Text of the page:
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THIRD DIVISION

G.R. No. 170701, January 22, 2014


RALPH P. TUA, Petitioner, v. HON. CESAR A. MANGROBANG, PRESIDING JUDGE, BRANCH 22,
REGIONAL TRIAL COURT, IMUS, CAVITE; AND ROSSANA HONRADO-TUA, Respondents.
DECISION
PERALTA, J.:
Before us is a petition for review on certiorari which seeks to annul the Decision1 dated October 28, 2005 of the Court of
Appeals (CA) issued in CA-G.R. SP No. 89939.
On May 20, 2005, respondent Rossana Honrado-Tua (respondent) filed with the Regional Trial Court (RTC) of Imus,
Cavite a Verified Petition2 for herself and in behalf of her minor children, Joshua Raphael, Jesse Ruth Lois, and Jezreel
Abigail, for the issuance of a protection order, pursuant to Republic Act (RA) 9262 or the Anti-Violence Against Women
and their Children Act of 2004, against her husband, petitioner Ralph Tua. The case was docketed as Civil Case No.
0464-05 and raffled-off to Branch 22. Respondent claimed that she and her children had suffered from petitioners
abusive conduct; that petitioner had threatened to cause her and the children physical harm for the purpose of controlling
her actions or decisions; that she was actually deprived of custody and access to her minor children; and, that she was
threatened to be deprived of her and her childrens financial support.
Respondent and petitioner were married on January 10, 1998 in Makati City. They have three children, namely, Joshua
Raphael born on February 9, 1999, Jesse Ruth Lois, born on June 27, 2000, and Jezreel Abigail, born on December 25,
2001. In her Affidavit3 attached to the petition, respondent claimed, among others, that: there was a time when petitioner
went to her room and cocked his gun and pointed the barrel of his gun to his head as he wanted to convince her not to
proceed with the legal separation case she filed; she hid her fears although she was scared; there was also an instance
when petitioner fed her children with the fried chicken that her youngest daughter had chewed and spat out; in order to
stop his child from crying, petitioner would threaten him with a belt; when she told petitioner that she felt unsafe and
insecure with the latters presence and asked him to stop coming to the house as often as he wanted or she would apply for
a protection order, petitioner got furious and threatened her of withholding his financial support and even held her by the
nape and pushed her to lie flat on the bed; and, on May 4, 2005, while she was at work, petitioner with companions went
to her new home and forcibly took the children and refused to give them back to her.
On May 23, 2005, the RTC issued a Temporary Protection Order (TPO), 4 which we quote in
full:chanRoblesVirtualawlibrary
Pursuant to the provisions of R.A. 9262, otherwise known as the Anti-Violence Against Women and their Children Act of
2004, a Temporary Protection Order (TPO) effective for thirty (30) days from date of receipt is hereby issued against
respondent Ralph P. Tua.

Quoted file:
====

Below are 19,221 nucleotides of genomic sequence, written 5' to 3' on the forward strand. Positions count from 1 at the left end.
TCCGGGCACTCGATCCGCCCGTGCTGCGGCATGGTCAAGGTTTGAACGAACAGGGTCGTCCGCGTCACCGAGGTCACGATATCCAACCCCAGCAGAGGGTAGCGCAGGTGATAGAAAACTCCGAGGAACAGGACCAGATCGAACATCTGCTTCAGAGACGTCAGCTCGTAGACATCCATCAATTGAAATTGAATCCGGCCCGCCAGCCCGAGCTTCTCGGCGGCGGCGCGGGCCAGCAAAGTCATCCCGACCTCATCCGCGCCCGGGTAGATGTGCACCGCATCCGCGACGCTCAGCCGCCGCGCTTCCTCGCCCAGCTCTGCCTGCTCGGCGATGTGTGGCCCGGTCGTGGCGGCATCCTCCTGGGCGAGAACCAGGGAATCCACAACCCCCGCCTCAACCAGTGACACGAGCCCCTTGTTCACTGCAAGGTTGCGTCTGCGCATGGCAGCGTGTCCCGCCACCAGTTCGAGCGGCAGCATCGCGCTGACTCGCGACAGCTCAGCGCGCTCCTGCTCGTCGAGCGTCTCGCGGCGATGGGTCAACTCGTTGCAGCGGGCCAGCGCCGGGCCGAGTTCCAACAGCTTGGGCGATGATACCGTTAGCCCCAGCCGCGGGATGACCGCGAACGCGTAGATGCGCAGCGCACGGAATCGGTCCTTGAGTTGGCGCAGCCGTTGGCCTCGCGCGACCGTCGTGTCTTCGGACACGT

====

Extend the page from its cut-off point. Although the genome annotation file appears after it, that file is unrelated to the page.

For the purpose of the implementation of the Temporary Protection Order, the respondent (herein petitioner Ralph) is
hereby ordered to:chanRoblesVirtualawlibrary
1. Enjoin from committing and threatening to commit personally or through another, physical, verbal and emotional harm
or abuse against the herein petitioner (respondent) and other family and household members;
2. Restrain from harassing, annoying, texting, telephoning, contacting or otherwise communicating with the petitioner
(respondent) whether directly or indirectly or engaged in any psychological form of harassment;
3. Stay away from the petitioner (respondent) and other family and household members at a distance of 100 meters radius
from the place of residence of the plaintiff and likewise to stay away from the residence, school, place of employment and
other places frequented by the herein petitioner (respondent), and other family and household members.
4. Give and deliver the three (3) minor children of the petitioner (respondent) to the [latter] who shall have their temporary
custody pending the determination of whether or not a permanent protection order shall issue.
VIOLATION OF THIS ORDER IS PUNISHABLE BY LAW.
The Sheriff of this Court, the PNP Imus, Cavite, or any Officers of the Law are hereby commanded to effect this Order
immediately and to use necessary force and measures under the law to implement this Order.
Let the hearing for Permanent Protection Order be set on June 9, 2005 at 2:00 oclock in the afternoon.
SO ORDERED.5crallawlibrary

In his Comment6 to respondents Petition with Urgent Motion to Lift TPO, petitioner denied respondents allegations and
alleged, among others, that he had been maintaining a separate abode from petitioner since November 2004; that it was
respondent who verbally abused and threatened him whenever their childrens stay with him was extended; that
respondent had been staying with a certain Rebendor Zuiga despite the impropriety and moral implications of such setup; that despite their written agreement that their minor children should stay in their conjugal home, the latter violated the
same when she surreptitiously moved out of their conjugal dwelling with their minor children and stayed with said
Zuiga; and, that respondent is mentally, psychologically, spiritually and morally unfit to keep the children in her custody.